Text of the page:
NEMO ambassador Erin Nelson is currently riding her bike around the world in hopes of being the youngest person to complete the journey solo. We recently caught up with her in Germany.
WHERE I’VE BEEN
I am 5 months into my bike tour of the world and am currently in a little village outside of Frankfurt, Germany. I have biked about 3,200 miles out of the 18,000 I will be covering. A quick re-cap of where I’ve been: After crossing the US from California, I boarded a plane from New York to London. From London I headed to Drover and caught a ferry to France. From Dunkirk, France I biked to Paris and stayed there for 5 days. After touring around Paris, I headed to Brussels. From there, I went Amsterdam and on to Frankfurt.
The entire trip through France was wet – raining for 8 days straight. Three of those nights I camped in the forest. I remember one day I started early, about 6 am, and biked til 3 pm. I pulled off the highway early and decided to set up my Mio in a small patch of trees, not far from the road. It was raining hard. I was searching through the forest looking for a good place to set up my tent but there were thorns and twigs and sharp rocks everywhere. So, I took the bags off my bike and started walking with 20 pounds of gear in each hand, a bag on my back, and my laptop and sleeping bag. I saw a tree house, or maybe it was a duck blind, in the trees, so I thought this would be as good a spot as any to set up camp. I dropped by bags on a fallen tree so they weren't in the mud and then headed back for my bike. I staked out my tent, blew it up, and hung my things to dry inside. I was soaked, but what could I do?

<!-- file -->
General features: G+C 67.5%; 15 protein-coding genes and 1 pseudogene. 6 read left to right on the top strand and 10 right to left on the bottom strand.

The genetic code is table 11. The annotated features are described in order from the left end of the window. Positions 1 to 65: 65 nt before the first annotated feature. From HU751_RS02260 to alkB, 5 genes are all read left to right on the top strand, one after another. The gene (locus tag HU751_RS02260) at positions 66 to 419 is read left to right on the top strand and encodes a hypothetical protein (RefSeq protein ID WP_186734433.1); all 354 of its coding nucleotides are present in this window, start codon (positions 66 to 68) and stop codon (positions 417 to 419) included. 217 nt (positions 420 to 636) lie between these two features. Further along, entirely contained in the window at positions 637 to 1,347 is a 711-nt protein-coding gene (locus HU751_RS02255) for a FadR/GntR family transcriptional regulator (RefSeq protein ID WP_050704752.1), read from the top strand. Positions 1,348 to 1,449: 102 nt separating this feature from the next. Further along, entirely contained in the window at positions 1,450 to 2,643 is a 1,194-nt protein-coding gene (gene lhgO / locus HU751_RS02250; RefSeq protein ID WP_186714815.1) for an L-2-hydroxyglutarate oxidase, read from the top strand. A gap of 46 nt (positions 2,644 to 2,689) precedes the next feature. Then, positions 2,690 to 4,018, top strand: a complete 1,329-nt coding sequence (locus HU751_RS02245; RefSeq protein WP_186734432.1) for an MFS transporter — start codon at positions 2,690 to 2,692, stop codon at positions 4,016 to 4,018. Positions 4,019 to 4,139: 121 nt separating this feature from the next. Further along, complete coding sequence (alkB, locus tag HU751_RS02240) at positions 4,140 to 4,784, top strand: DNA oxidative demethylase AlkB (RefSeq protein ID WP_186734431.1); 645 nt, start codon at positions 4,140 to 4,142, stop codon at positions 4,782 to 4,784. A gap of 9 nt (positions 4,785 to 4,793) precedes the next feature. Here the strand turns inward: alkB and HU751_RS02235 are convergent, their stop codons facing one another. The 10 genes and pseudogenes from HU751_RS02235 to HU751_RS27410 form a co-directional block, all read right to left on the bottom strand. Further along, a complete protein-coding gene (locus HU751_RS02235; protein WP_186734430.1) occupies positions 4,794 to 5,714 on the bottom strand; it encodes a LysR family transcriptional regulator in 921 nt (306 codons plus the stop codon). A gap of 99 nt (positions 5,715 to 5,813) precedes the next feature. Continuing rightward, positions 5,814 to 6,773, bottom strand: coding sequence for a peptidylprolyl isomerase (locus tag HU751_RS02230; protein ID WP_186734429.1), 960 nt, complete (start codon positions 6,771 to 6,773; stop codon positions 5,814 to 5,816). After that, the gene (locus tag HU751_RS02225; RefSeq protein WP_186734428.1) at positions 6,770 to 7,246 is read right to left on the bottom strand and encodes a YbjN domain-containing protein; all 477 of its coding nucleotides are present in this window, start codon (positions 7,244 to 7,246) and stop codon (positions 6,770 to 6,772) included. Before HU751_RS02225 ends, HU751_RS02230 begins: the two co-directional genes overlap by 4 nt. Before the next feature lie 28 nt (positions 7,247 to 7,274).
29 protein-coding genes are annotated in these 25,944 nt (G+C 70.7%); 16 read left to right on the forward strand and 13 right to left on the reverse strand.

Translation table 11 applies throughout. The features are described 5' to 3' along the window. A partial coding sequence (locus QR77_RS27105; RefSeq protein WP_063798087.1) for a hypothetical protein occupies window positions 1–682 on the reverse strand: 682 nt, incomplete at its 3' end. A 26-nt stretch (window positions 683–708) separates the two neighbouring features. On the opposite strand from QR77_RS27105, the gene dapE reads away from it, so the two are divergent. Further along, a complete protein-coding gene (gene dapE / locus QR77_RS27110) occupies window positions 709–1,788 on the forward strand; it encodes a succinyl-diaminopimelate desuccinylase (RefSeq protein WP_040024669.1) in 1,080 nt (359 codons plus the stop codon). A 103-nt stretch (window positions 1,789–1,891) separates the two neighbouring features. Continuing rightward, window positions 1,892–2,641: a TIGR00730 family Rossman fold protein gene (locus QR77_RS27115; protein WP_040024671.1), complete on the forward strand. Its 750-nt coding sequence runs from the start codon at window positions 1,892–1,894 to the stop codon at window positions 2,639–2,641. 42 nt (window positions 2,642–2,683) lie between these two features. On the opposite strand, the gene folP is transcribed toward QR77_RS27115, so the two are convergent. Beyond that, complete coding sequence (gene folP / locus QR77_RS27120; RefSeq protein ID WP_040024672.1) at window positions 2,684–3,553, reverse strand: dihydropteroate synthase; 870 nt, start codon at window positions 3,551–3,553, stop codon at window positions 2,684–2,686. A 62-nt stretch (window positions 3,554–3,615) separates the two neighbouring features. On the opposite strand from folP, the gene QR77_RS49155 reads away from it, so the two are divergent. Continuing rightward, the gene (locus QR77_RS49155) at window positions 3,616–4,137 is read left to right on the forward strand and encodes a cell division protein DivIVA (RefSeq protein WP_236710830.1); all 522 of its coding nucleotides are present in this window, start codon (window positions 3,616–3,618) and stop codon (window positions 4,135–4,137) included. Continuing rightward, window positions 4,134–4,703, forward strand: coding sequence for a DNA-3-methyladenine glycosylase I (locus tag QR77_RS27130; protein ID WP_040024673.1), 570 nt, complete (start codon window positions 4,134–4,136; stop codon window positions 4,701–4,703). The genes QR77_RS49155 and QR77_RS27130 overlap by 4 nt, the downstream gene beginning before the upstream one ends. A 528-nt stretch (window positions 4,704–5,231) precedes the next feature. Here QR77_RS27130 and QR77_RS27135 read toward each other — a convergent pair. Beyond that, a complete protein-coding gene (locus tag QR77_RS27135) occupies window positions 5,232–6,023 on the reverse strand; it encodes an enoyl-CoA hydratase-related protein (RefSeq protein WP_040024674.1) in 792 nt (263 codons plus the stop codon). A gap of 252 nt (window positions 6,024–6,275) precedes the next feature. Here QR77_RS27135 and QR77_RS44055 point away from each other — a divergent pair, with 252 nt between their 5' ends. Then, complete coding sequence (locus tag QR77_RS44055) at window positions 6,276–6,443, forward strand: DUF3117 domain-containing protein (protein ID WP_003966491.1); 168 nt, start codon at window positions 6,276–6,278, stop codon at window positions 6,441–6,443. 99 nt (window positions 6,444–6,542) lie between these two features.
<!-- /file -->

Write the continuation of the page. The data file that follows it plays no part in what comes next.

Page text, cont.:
It was now only 4 pm and too early to sleep, so I, unwrapped some French bread with butter that I picked up earlier. I read my Bible, listened to my iPod, filmed an interview for my blog and tried to fall asleep. I was pretty cold because my Tuo Lite sleeping pad was stolen at the airport in London, and I was lying directly on the thorny ground. At about 2 am, half awake, my mind started playing tricks on. I kept hearing cars, gun shots, the French police, and I was scared. I was lying on my back when I heard a growling sound close to my tent. Then I heard a tapping on the tent. I held my breath trying to hear as much as I could. I was too cold to get out of my tent to see what it was, so I just laid there, holding my breath, eyes wide open, heart pounding. Was it a coyote, a wolf or a bear? After a few more minutes I came to my senses and realized it was my stomach growling and the rain drops from the trees falling on my tent!
I am averaging about 55 miles a day, which is less than most people on this journey, but I have taken the time to enjoy myself along the way. I have met nothing but good people for the most part.
4 broken chains
1 broken spoke
WHAT I’VE LEARNED ALONG THE WAY
Along the way I have had a few riding partners; the company is nice. I’ve realized how much I love America and see how lucky I am to be an American. I’ve learned that what makes people happy, more or less, is their children. I don't complain about the weather anymore – actually, I don't complain about a lot of things anymore, like cars and people. I am more tolerant. I can’t really explain it; I guess you just have to be here. So far, the journey is harder than I expected, but worth it.